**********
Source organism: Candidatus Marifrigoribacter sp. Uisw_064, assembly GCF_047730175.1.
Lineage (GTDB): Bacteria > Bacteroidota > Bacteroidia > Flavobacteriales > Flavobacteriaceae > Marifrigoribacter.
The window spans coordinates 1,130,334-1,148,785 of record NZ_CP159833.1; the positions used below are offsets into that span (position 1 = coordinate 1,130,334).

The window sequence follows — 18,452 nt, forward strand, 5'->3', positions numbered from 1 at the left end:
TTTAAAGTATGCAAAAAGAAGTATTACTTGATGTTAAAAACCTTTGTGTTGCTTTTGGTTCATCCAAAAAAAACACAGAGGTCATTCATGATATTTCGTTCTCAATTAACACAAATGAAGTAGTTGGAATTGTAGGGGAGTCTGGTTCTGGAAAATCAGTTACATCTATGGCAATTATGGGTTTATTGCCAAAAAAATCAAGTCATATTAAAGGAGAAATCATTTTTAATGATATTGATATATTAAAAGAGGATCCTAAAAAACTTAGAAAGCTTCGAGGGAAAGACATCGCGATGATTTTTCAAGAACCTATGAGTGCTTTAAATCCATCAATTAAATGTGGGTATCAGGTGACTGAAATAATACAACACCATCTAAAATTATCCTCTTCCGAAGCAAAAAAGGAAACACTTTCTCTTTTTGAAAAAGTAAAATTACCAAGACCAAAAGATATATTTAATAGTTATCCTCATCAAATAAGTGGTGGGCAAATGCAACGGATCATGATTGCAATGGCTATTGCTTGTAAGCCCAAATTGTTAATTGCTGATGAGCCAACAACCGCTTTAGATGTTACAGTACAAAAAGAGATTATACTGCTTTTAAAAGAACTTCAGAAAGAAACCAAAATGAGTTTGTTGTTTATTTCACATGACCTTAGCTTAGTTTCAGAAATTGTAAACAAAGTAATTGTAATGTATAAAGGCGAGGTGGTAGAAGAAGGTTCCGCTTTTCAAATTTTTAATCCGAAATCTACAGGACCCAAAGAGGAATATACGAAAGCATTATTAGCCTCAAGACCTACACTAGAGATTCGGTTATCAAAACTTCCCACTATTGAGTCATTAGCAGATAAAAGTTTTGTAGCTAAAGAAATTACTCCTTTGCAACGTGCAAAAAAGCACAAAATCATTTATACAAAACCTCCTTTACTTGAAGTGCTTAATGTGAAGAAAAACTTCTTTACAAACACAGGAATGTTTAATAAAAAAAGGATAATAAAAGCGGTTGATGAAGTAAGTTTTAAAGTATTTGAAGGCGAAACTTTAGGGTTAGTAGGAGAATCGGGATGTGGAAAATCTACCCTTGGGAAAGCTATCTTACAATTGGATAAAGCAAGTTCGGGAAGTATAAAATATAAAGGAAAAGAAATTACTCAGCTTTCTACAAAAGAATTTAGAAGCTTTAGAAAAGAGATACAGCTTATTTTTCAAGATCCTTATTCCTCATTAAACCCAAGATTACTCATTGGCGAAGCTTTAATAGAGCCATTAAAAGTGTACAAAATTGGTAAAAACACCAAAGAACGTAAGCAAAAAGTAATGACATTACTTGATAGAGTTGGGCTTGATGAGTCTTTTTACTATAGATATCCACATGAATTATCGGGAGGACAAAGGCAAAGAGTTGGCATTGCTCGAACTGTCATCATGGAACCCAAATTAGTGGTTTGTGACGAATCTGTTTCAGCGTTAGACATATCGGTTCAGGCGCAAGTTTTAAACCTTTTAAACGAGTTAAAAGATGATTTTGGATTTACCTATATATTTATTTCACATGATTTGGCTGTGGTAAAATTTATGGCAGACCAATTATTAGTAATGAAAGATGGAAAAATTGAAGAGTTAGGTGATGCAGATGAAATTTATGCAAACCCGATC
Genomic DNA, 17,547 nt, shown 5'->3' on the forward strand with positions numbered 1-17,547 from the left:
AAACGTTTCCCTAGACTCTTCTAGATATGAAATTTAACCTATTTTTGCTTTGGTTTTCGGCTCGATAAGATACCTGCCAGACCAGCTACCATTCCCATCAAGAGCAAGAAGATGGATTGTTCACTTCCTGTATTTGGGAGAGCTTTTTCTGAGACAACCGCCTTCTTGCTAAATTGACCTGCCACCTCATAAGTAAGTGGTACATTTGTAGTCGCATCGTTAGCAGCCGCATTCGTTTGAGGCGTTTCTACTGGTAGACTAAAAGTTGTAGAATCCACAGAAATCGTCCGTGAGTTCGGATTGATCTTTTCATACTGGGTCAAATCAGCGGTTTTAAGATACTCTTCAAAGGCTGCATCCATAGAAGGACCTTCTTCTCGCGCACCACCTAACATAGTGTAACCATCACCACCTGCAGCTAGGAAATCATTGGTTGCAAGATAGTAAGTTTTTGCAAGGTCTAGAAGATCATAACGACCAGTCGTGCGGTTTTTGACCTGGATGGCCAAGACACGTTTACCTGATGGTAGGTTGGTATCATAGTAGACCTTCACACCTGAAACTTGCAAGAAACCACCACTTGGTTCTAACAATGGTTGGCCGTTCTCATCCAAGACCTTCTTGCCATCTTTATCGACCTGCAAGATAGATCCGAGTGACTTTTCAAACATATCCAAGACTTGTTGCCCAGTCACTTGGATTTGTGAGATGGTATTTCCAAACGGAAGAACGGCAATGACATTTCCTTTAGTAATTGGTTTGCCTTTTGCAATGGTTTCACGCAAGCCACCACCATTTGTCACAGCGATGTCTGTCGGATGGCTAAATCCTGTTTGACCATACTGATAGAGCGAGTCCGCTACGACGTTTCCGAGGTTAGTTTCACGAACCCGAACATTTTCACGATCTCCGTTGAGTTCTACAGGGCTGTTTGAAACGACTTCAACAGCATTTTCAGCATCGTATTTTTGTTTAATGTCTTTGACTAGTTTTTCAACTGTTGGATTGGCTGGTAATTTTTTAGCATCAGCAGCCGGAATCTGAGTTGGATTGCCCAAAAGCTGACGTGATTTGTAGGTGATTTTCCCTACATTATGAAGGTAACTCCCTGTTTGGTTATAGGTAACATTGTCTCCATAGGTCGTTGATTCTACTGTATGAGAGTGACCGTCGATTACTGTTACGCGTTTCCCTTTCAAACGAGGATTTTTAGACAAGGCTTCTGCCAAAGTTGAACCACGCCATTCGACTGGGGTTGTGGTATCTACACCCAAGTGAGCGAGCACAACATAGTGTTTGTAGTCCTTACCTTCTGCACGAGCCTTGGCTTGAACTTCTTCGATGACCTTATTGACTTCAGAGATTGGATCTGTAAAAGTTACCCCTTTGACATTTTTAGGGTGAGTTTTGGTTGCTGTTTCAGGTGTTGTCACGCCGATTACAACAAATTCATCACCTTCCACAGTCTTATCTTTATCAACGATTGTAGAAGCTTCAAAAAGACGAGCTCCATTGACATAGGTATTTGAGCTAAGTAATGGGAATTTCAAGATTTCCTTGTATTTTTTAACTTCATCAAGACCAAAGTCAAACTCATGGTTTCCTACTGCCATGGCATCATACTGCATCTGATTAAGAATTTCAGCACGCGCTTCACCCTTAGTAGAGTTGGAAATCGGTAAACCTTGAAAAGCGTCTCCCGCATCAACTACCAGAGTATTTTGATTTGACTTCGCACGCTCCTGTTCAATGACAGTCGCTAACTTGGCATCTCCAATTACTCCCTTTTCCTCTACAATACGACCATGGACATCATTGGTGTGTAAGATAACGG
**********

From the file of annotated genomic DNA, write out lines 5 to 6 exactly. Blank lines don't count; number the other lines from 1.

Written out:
TTTAAAGTATGCAAAAAGAAGTATTACTTGATGTTAAAAACCTTTGTGTTGCTTTTGGTTCATCCAAAAAAAACACAGAGGTCATTCATGATATTTCGTTCTCAATTAACACAAATGAAGTAGTTGGAATTGTAGGGGAGTCTGGTTCTGGAAAATCAGTTACATCTATGGCAATTATGGGTTTATTGCCAAAAAAATCAAGTCATATTAAAGGAGAAATCATTTTTAATGATATTGATATATTAAAAGAGGATCCTAAAAAACTTAGAAAGCTTCGAGGGAAAGACATCGCGATGATTTTTCAAGAACCTATGAGTGCTTTAAATCCATCAATTAAATGTGGGTATCAGGTGACTGAAATAATACAACACCATCTAAAATTATCCTCTTCCGAAGCAAAAAAGGAAACACTTTCTCTTTTTGAAAAAGTAAAATTACCAAGACCAAAAGATATATTTAATAGTTATCCTCATCAAATAAGTGGTGGGCAAATGCAACGGATCATGATTGCAATGGCTATTGCTTGTAAGCCCAAATTGTTAATTGCTGATGAGCCAACAACCGCTTTAGATGTTACAGTACAAAAAGAGATTATACTGCTTTTAAAAGAACTTCAGAAAGAAACCAAAATGAGTTTGTTGTTTATTTCACATGACCTTAGCTTAGTTTCAGAAATTGTAAACAAAGTAATTGTAATGTATAAAGGCGAGGTGGTAGAAGAAGGTTCCGCTTTTCAAATTTTTAATCCGAAATCTACAGGACCCAAAGAGGAATATACGAAAGCATTATTAGCCTCAAGACCTACACTAGAGATTCGGTTATCAAAACTTCCCACTATTGAGTCATTAGCAGATAAAAGTTTTGTAGCTAAAGAAATTACTCCTTTGCAACGTGCAAAAAAGCACAAAATCATTTATACAAAACCTCCTTTACTTGAAGTGCTTAATGTGAAGAAAAACTTCTTTACAAACACAGGAATGTTTAATAAAAAAAGGATAATAAAAGCGGTTGATGAAGTAAGTTTTAAAGTATTTGAAGGCGAAACTTTAGGGTTAGTAGGAGAATCGGGATGTGGAAAATCTACCCTTGGGAAAGCTATCTTACAATTGGATAAAGCAAGTTCGGGAAGTATAAAATATAAAGGAAAAGAAATTACTCAGCTTTCTACAAAAGAATTTAGAAGCTTTAGAAAAGAGATACAGCTTATTTTTCAAGATCCTTATTCCTCATTAAACCCAAGATTACTCATTGGCGAAGCTTTAATAGAGCCATTAAAAGTGTACAAAATTGGTAAAAACACCAAAGAACGTAAGCAAAAAGTAATGACATTACTTGATAGAGTTGGGCTTGATGAGTCTTTTTACTATAGATATCCACATGAATTATCGGGAGGACAAAGGCAAAGAGTTGGCATTGCTCGAACTGTCATCATGGAACCCAAATTAGTGGTTTGTGACGAATCTGTTTCAGCGTTAGACATATCGGTTCAGGCGCAAGTTTTAAACCTTTTAAACGAGTTAAAAGATGATTTTGGATTTACCTATATATTTATTTCACATGATTTGGCTGTGGTAAAATTTATGGCAGACCAATTATTAGTAATGAAAGATGGAAAAATTGAAGAGTTAGGTGATGCAGATGAAATTTATGCAAACCCGATC
Genomic DNA, 17,547 nt, shown 5'->3' on the forward strand with positions numbered 1-17,547 from the left: